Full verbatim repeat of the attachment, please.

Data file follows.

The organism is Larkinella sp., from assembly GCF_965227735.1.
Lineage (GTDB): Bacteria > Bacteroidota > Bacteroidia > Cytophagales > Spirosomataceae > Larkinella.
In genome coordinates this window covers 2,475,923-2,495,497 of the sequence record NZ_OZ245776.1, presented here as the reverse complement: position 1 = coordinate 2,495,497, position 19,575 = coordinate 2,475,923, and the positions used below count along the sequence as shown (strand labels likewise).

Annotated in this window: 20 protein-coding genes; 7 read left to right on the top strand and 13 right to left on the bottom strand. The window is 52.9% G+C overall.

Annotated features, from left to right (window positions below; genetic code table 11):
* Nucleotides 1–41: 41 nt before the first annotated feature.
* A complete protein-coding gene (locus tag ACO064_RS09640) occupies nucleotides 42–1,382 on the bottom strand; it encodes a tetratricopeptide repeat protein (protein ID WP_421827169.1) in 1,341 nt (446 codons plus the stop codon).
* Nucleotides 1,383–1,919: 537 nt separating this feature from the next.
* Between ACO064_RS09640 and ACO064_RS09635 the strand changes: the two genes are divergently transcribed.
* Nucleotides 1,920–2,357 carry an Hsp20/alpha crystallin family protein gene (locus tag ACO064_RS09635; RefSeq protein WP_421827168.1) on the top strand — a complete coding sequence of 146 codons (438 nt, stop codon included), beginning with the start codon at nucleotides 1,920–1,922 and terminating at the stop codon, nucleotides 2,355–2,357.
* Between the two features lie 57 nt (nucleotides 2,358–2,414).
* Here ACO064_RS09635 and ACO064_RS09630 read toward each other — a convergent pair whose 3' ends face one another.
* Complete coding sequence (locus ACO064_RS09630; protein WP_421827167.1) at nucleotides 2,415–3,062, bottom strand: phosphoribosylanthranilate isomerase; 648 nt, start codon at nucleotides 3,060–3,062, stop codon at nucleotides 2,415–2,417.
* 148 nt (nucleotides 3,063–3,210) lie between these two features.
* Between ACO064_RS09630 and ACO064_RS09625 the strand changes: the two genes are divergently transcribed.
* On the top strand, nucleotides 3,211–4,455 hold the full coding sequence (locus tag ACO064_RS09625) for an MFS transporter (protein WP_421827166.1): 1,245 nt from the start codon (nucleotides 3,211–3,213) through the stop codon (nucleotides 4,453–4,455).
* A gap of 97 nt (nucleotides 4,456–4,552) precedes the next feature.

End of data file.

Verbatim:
The organism is Larkinella sp., from assembly GCF_965227735.1.
Lineage (GTDB): Bacteria > Bacteroidota > Bacteroidia > Cytophagales > Spirosomataceae > Larkinella.
In genome coordinates this window covers 2,475,923-2,495,497 of the sequence record NZ_OZ245776.1, presented here as the reverse complement: position 1 = coordinate 2,495,497, position 19,575 = coordinate 2,475,923, and the positions used below count along the sequence as shown (strand labels likewise).

Annotated in this window: 20 protein-coding genes; 7 read left to right on the top strand and 13 right to left on the bottom strand. The window is 52.9% G+C overall.

Annotated features, from left to right (window positions below; genetic code table 11):
* Nucleotides 1–41: 41 nt before the first annotated feature.
* A complete protein-coding gene (locus tag ACO064_RS09640) occupies nucleotides 42–1,382 on the bottom strand; it encodes a tetratricopeptide repeat protein (protein ID WP_421827169.1) in 1,341 nt (446 codons plus the stop codon).
* Nucleotides 1,383–1,919: 537 nt separating this feature from the next.
* Between ACO064_RS09640 and ACO064_RS09635 the strand changes: the two genes are divergently transcribed.
* Nucleotides 1,920–2,357 carry an Hsp20/alpha crystallin family protein gene (locus tag ACO064_RS09635; RefSeq protein WP_421827168.1) on the top strand — a complete coding sequence of 146 codons (438 nt, stop codon included), beginning with the start codon at nucleotides 1,920–1,922 and terminating at the stop codon, nucleotides 2,355–2,357.
* Between the two features lie 57 nt (nucleotides 2,358–2,414).
* Here ACO064_RS09635 and ACO064_RS09630 read toward each other — a convergent pair whose 3' ends face one another.
* Complete coding sequence (locus ACO064_RS09630; protein WP_421827167.1) at nucleotides 2,415–3,062, bottom strand: phosphoribosylanthranilate isomerase; 648 nt, start codon at nucleotides 3,060–3,062, stop codon at nucleotides 2,415–2,417.
* 148 nt (nucleotides 3,063–3,210) lie between these two features.
* Between ACO064_RS09630 and ACO064_RS09625 the strand changes: the two genes are divergently transcribed.
* On the top strand, nucleotides 3,211–4,455 hold the full coding sequence (locus tag ACO064_RS09625) for an MFS transporter (protein WP_421827166.1): 1,245 nt from the start codon (nucleotides 3,211–3,213) through the stop codon (nucleotides 4,453–4,455).
* A gap of 97 nt (nucleotides 4,456–4,552) precedes the next feature.